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Infection and Chemotherapy

The side effects of chemotherapy depend on the type of chemotherapy and the amount given. Anticipating and managing side effects can help to minimize them and provide the best possible experience during chemotherapy.

Infection and chemotherapy

Each person's individual medical profile and diagnosis is different. So is their reaction to treatment. Side effects may be severe, mild, or absent. Be sure to discuss with your cancer care team the possible side effects of treatment before the treatment begins.

Many chemotherapy medicines can damage the bone marrow. That's where blood cells are made. For most chemotherapy medicines, this effect is temporary and the bone marrow recovers. White blood cells are the cells that fight many types of infections. Because of that, chemotherapy can leave you at risk for infection. The white blood cell most critically impacted by chemotherapy is called the neutrophil. It fights bacterial infections. Infections may come from bacteria living in your own body that aren't normally a problem, such as those on your skin and in your mouth, intestines, and genital tract. Sometimes the source of an infection is unknown. Infections can happen to people even when they are very careful. If you are fighting infections, you may be given a medicine to boost your white blood cell count after chemotherapy.

How can I help prevent infections?

The following tips may help reduce your risk for infection:

  • Wash your hands often throughout the day. Be sure to wash before eating, after using the bathroom, and after touching animals. Wash with soap and clean, running water for at least 20 seconds. Scrub your hands well. Be sure to scrub the backs of your hands, your fingernails, and between your fingers. If you don't have soap and water, use antibacterial hand gel containing at least 60% alcohol. 

  • Clean your rectal area gently but thoroughly after each bowel movement. Talk with your healthcare provider if the area becomes irritated or bleeds due to hemorrhoids or ulcers.

  • Stay away from people who are sick with contagious illnesses. That includes those with a cold, the flu, measles, or chickenpox.

  • Stay away from crowds.

  • If you have to be around a crowd, it's a good idea to wear a mask.

  • Stay away from children who have recently been given "live virus" vaccines, such as chickenpox. They may be contagious to people with a low blood cell count. Oral polio vaccine (OPV) is also a live virus. While it is not currently used in the U.S., it is still used in other countries. Because of that, if you travel internationally, you should also stay away from children who have recently been given oral polio vaccine. 

  • Try to prevent accidents and injuries. Be careful not to cut yourself in any way, including the cuticles of your nails. Don't get manicures or pedicures at a salon. Consider using an electric shaver instead of a razor to prevent cutting yourself while shaving.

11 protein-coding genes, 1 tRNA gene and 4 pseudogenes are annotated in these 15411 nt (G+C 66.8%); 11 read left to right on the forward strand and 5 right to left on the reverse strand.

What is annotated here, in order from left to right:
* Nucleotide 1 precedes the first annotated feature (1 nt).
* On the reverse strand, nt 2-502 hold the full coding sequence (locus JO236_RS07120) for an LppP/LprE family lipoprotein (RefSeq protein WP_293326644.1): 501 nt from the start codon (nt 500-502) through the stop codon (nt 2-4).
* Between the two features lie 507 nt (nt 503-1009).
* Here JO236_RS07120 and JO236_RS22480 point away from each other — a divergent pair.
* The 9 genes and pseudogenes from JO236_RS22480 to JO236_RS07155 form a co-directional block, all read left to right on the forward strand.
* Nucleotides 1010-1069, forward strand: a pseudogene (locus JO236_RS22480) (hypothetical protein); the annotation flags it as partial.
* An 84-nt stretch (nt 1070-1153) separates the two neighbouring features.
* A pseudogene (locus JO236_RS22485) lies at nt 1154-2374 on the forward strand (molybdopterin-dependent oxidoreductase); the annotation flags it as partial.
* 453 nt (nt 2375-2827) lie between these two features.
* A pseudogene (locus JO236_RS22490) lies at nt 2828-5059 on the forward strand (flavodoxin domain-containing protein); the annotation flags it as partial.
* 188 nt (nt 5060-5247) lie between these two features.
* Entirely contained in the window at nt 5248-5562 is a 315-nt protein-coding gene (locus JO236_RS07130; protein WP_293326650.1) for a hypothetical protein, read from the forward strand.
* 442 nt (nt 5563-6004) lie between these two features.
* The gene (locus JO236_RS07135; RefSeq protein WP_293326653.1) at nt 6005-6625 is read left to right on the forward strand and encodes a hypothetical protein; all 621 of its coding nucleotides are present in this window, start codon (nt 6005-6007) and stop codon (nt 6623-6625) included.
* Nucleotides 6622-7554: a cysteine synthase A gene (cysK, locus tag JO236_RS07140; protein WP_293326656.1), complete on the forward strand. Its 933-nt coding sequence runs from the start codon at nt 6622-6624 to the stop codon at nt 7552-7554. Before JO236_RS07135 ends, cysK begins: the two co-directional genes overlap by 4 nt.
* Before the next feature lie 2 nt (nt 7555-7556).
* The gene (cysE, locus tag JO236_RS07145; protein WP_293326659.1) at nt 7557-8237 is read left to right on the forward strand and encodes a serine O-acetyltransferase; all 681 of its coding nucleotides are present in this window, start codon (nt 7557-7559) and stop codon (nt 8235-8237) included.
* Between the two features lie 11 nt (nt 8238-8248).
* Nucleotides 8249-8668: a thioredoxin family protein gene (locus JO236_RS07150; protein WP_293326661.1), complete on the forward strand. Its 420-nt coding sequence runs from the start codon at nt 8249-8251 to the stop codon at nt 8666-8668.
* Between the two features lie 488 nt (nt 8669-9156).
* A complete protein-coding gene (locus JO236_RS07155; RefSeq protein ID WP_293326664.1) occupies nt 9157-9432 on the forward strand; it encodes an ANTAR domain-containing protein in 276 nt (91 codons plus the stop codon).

• Wear shoes at all times to protect your feet. Don't wade in ponds, lakes, or rivers.

  • Clean cuts and scrapes right away with warm, soapy water and an antiseptic. Cover the area with a clean bandage.

  • To protect your mouth and gums, brush your teeth twice a day with a soft-bristle toothbrush. Ask your healthcare provider if it's OK to floss.

  • Don't squeeze or scratch pimples.

  • Take a warm (not hot) bath, shower, or sponge bath every day. Pat your skin dry; don't rub it.

  • Use lotion if your skin becomes dry.

  • Don't use tampons or vaginal suppositories.

  • Stay away from animal litter boxes and waste. Also avoid bird cages and fish and turtle tanks.

  • Stay away from standing water, such as in bird baths, flower vases, or humidifiers.

  • Wear gloves when gardening or cleaning up after others, especially small children. Wash your hands when you're finished.

  • Talk with your healthcare provider before getting any type of immunization or shot, such as flu or pneumonia shots.

  • Don't eat raw fish, seafood, meat, or eggs. Cook food properly. Wash fresh fruits and vegetables. Ask your healthcare provider if you should follow any other dietary restrictions.

  • Don't share plates, cups, utensils, food, towels, or makeup.

What are the symptoms of an infection?

If you have any of these symptoms, consider it a medical emergency. Contact your healthcare provider right away before taking any medicines. If you are unable to reach your healthcare provider, go to the emergency room. Infections can spread rapidly in a person with a low white blood cell count. Signs and symptoms of a possible infection include:

  • Fever of 100.4°F (38°C) or higher, or as advised by your healthcare provider

  • Chills, especially chills that cause your body to shake

  • Sweating

  • Earaches, headaches, or a stiff neck

  • Blisters on the lips or skin

  • Mouth sores

  • Toothache

  • New cough or shortness of breath

  • Sore throat

  • Sinus pain or pressure

  • Loose bowel movements (diarrhea)

  • Frequent rush to urinate, cloudy or bloody urine, or burning with urination

  • Unusual vaginal discharge or itching

  • Redness, swelling, drainage, or tenderness, especially around a wound, sore, ostomy (an artificial opening in the abdomen), pimple, rectal area, or catheter site

  • Belly pain

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